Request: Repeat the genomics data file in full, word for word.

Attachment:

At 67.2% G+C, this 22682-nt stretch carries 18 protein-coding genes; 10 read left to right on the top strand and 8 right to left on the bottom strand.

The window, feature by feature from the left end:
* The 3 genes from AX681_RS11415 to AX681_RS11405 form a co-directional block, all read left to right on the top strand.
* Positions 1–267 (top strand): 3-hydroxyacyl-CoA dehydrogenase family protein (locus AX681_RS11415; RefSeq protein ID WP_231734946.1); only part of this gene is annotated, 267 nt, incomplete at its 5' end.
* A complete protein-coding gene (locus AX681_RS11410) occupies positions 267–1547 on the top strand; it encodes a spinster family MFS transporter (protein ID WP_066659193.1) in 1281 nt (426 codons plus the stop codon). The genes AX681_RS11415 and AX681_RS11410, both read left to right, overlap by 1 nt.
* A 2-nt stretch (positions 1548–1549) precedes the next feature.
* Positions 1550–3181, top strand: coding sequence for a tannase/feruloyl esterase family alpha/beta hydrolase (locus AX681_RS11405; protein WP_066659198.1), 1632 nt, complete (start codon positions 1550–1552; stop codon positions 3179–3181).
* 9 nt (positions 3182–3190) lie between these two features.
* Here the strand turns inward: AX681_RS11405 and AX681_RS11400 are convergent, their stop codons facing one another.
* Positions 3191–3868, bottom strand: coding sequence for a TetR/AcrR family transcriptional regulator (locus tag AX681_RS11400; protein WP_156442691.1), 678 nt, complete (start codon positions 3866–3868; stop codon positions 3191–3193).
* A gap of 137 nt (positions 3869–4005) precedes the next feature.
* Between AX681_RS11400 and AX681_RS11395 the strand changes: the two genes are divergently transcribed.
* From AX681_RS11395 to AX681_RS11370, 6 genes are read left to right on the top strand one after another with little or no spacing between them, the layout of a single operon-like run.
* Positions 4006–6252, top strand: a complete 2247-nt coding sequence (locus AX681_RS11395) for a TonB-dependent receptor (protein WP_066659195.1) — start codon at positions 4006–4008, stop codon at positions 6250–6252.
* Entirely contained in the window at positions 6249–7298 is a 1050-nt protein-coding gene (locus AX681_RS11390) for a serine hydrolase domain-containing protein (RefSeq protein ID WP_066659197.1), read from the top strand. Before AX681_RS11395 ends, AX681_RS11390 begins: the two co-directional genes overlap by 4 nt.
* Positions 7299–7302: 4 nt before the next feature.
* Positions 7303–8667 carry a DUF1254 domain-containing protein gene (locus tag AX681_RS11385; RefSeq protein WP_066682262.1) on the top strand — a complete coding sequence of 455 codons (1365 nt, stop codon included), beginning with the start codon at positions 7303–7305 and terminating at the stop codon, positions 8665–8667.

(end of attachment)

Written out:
At 67.2% G+C, this 22682-nt stretch carries 18 protein-coding genes; 10 read left to right on the top strand and 8 right to left on the bottom strand.

The window, feature by feature from the left end:
* The 3 genes from AX681_RS11415 to AX681_RS11405 form a co-directional block, all read left to right on the top strand.
* Positions 1–267 (top strand): 3-hydroxyacyl-CoA dehydrogenase family protein (locus AX681_RS11415; RefSeq protein ID WP_231734946.1); only part of this gene is annotated, 267 nt, incomplete at its 5' end.
* A complete protein-coding gene (locus AX681_RS11410) occupies positions 267–1547 on the top strand; it encodes a spinster family MFS transporter (protein ID WP_066659193.1) in 1281 nt (426 codons plus the stop codon). The genes AX681_RS11415 and AX681_RS11410, both read left to right, overlap by 1 nt.
* A 2-nt stretch (positions 1548–1549) precedes the next feature.
* Positions 1550–3181, top strand: coding sequence for a tannase/feruloyl esterase family alpha/beta hydrolase (locus AX681_RS11405; protein WP_066659198.1), 1632 nt, complete (start codon positions 1550–1552; stop codon positions 3179–3181).
* 9 nt (positions 3182–3190) lie between these two features.
* Here the strand turns inward: AX681_RS11405 and AX681_RS11400 are convergent, their stop codons facing one another.
* Positions 3191–3868, bottom strand: coding sequence for a TetR/AcrR family transcriptional regulator (locus tag AX681_RS11400; protein WP_156442691.1), 678 nt, complete (start codon positions 3866–3868; stop codon positions 3191–3193).
* A gap of 137 nt (positions 3869–4005) precedes the next feature.
* Between AX681_RS11400 and AX681_RS11395 the strand changes: the two genes are divergently transcribed.
* From AX681_RS11395 to AX681_RS11370, 6 genes are read left to right on the top strand one after another with little or no spacing between them, the layout of a single operon-like run.
* Positions 4006–6252, top strand: a complete 2247-nt coding sequence (locus AX681_RS11395) for a TonB-dependent receptor (protein WP_066659195.1) — start codon at positions 4006–4008, stop codon at positions 6250–6252.
* Entirely contained in the window at positions 6249–7298 is a 1050-nt protein-coding gene (locus AX681_RS11390) for a serine hydrolase domain-containing protein (RefSeq protein ID WP_066659197.1), read from the top strand. Before AX681_RS11395 ends, AX681_RS11390 begins: the two co-directional genes overlap by 4 nt.
* Positions 7299–7302: 4 nt before the next feature.
* Positions 7303–8667 carry a DUF1254 domain-containing protein gene (locus tag AX681_RS11385; RefSeq protein WP_066682262.1) on the top strand — a complete coding sequence of 455 codons (1365 nt, stop codon included), beginning with the start codon at positions 7303–7305 and terminating at the stop codon, positions 8665–8667.